Background and purpose: Surgical management of a renal neoplasm in a solitary kidney is a balance between oncologic control and preservation of renal function. We analyzed patients with a renal mass in a solitary kidney undergoing nephron-sparing procedures to determine perioperative, oncologic, and renal functional outcomes.
Patients and methods: A multicenter study was performed from 12 institutions. All patients with a functional or anatomic solitary kidney who underwent nephron-sparing surgery for one or more renal masses were included. Tumor size, complications, and recurrence rates were recorded. Renal function was assessed with serum creatinine level and estimated glomerular filtration rate.
Results: Ninety-eight patients underwent 105 ablations, and 100 patients underwent partial nephrectomy (PN). Preoperative estimated glomerular filtration rate (eGFR) was similar between the groups. Tumors managed with PN were significantly larger than those managed with ablation (P<0.001). Ablations were associated with a lower overall complication rate (9.5% vs 24%, P=0.01) and higher local recurrence rate (6.7% vs 3%, P=0.04). Eighty-four patients had a preoperative eGFR ≥60 mL/min/1.73 m(2). Among these patients, 19 (23%) fell below this threshold after 3 months and 15 (18%) at 12 months. Postoperatively, there was no significant difference in eGFR between the groups.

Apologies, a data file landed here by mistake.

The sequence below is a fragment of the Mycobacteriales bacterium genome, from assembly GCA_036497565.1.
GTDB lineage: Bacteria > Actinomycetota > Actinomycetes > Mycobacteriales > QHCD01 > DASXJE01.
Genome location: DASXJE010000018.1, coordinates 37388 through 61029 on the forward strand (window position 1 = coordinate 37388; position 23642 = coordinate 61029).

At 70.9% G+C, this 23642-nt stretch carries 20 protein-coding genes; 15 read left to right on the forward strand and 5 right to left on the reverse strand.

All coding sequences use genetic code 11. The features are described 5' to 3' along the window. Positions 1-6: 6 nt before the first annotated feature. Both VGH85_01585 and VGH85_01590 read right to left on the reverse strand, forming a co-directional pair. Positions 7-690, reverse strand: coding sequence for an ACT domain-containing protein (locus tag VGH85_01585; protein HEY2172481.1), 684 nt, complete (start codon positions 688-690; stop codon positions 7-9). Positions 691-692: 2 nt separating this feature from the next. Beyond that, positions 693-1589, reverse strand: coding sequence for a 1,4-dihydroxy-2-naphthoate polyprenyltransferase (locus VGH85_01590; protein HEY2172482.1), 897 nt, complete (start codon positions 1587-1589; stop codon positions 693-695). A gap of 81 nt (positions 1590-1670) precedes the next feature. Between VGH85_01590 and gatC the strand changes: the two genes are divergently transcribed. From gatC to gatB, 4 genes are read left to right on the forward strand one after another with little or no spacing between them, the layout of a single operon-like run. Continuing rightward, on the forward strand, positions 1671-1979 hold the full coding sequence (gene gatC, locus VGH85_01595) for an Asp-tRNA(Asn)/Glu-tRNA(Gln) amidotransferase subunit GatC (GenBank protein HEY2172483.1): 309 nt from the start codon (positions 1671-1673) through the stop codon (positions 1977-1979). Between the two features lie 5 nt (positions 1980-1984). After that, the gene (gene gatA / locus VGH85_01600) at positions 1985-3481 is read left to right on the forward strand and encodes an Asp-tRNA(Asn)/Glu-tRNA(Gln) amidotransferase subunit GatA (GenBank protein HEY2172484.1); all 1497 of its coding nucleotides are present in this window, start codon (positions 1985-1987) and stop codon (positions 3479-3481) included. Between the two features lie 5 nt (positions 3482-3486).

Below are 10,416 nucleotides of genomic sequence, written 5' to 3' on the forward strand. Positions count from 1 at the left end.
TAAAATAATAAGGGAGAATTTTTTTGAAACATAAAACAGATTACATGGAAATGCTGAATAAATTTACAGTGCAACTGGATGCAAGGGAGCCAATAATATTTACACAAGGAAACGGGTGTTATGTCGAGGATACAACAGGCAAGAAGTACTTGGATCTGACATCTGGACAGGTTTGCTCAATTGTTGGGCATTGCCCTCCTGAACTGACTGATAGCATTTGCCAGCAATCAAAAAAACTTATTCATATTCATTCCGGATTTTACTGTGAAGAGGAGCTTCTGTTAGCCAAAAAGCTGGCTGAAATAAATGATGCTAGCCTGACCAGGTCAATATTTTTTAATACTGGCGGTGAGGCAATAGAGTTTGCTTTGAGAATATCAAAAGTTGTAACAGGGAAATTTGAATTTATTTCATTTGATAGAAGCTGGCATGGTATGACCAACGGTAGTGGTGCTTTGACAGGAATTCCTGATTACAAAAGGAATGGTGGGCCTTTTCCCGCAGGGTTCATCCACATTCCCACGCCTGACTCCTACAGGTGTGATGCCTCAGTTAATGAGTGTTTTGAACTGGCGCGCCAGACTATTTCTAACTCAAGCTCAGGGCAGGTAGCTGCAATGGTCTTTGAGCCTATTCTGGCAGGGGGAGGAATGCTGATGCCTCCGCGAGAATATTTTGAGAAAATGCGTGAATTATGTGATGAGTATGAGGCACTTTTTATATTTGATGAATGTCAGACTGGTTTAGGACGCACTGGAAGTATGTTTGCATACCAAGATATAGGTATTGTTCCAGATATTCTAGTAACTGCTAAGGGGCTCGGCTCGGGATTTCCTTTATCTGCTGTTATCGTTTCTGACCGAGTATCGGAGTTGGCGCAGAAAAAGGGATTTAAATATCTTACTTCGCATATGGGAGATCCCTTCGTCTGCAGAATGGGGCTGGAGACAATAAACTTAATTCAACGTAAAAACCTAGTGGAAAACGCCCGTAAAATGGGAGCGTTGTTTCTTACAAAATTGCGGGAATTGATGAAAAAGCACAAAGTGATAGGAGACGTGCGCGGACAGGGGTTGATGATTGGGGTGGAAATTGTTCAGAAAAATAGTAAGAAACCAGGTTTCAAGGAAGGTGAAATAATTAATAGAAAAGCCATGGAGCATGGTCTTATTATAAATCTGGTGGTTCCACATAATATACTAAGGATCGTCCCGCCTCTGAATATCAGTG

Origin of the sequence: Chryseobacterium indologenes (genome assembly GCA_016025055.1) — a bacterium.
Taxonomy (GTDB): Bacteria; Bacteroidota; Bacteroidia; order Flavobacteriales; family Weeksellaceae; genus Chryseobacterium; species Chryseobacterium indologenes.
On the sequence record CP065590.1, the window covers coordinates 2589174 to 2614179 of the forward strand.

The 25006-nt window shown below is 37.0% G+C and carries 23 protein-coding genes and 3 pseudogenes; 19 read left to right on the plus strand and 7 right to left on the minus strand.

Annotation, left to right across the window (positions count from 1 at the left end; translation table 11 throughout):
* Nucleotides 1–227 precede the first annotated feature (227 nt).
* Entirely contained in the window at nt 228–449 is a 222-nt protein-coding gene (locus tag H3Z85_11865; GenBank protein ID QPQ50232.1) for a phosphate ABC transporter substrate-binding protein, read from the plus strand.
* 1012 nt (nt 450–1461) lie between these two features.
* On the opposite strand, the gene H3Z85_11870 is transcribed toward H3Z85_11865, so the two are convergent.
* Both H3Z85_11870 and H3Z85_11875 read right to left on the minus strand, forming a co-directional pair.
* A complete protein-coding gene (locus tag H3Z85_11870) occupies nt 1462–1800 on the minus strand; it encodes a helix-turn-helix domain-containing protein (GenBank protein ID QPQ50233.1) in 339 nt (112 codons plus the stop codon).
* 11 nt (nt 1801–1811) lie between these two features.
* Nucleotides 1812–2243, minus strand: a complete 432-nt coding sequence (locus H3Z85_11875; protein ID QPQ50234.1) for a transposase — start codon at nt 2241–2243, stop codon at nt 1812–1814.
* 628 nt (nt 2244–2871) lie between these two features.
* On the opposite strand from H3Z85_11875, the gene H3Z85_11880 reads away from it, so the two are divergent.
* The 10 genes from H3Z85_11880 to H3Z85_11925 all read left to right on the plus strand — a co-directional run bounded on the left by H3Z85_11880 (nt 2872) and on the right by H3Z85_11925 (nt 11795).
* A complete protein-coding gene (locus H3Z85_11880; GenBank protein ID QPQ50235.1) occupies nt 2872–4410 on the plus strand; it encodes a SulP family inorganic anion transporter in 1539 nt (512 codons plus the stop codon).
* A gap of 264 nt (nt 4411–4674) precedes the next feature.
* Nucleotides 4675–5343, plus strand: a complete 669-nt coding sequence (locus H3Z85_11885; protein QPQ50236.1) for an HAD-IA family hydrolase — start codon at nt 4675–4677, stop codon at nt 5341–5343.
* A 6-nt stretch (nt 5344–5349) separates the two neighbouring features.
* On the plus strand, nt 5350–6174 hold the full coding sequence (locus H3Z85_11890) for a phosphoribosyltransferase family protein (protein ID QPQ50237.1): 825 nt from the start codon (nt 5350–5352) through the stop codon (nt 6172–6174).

Conclusions: Extirpation and ablation are both reasonable options for treatment. Ablation is more minimally invasive, albeit with higher recurrence rates compared with PN. Postoperative renal function is similar in both groups and is not affected by surgical approach.